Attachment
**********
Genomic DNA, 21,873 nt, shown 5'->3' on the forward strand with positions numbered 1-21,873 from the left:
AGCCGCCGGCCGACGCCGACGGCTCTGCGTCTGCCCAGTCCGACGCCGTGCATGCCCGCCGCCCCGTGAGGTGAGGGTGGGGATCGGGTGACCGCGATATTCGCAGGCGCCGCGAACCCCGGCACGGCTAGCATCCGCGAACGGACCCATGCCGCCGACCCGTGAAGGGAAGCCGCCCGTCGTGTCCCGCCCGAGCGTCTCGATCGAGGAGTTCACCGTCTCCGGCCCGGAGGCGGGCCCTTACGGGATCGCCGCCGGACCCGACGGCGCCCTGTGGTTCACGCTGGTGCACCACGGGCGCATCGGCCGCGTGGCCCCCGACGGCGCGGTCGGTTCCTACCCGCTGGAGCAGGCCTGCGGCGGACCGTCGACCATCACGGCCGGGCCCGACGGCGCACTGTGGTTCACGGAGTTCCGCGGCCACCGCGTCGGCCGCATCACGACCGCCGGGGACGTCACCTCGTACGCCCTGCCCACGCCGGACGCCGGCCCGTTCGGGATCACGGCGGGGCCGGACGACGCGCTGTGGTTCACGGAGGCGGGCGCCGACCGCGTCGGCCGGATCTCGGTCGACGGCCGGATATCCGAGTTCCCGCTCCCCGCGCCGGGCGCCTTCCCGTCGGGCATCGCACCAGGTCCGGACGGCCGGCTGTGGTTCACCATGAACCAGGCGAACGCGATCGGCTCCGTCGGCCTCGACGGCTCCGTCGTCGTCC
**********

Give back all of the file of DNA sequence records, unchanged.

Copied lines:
Genomic DNA, 21,873 nt, shown 5'->3' on the forward strand with positions numbered 1-21,873 from the left:
AGCCGCCGGCCGACGCCGACGGCTCTGCGTCTGCCCAGTCCGACGCCGTGCATGCCCGCCGCCCCGTGAGGTGAGGGTGGGGATCGGGTGACCGCGATATTCGCAGGCGCCGCGAACCCCGGCACGGCTAGCATCCGCGAACGGACCCATGCCGCCGACCCGTGAAGGGAAGCCGCCCGTCGTGTCCCGCCCGAGCGTCTCGATCGAGGAGTTCACCGTCTCCGGCCCGGAGGCGGGCCCTTACGGGATCGCCGCCGGACCCGACGGCGCCCTGTGGTTCACGCTGGTGCACCACGGGCGCATCGGCCGCGTGGCCCCCGACGGCGCGGTCGGTTCCTACCCGCTGGAGCAGGCCTGCGGCGGACCGTCGACCATCACGGCCGGGCCCGACGGCGCACTGTGGTTCACGGAGTTCCGCGGCCACCGCGTCGGCCGCATCACGACCGCCGGGGACGTCACCTCGTACGCCCTGCCCACGCCGGACGCCGGCCCGTTCGGGATCACGGCGGGGCCGGACGACGCGCTGTGGTTCACGGAGGCGGGCGCCGACCGCGTCGGCCGGATCTCGGTCGACGGCCGGATATCCGAGTTCCCGCTCCCCGCGCCGGGCGCCTTCCCGTCGGGCATCGCACCAGGTCCGGACGGCCGGCTGTGGTTCACCATGAACCAGGCGAACGCGATCGGCTCCGTCGGCCTCGACGGCTCCGTCGTCGTCC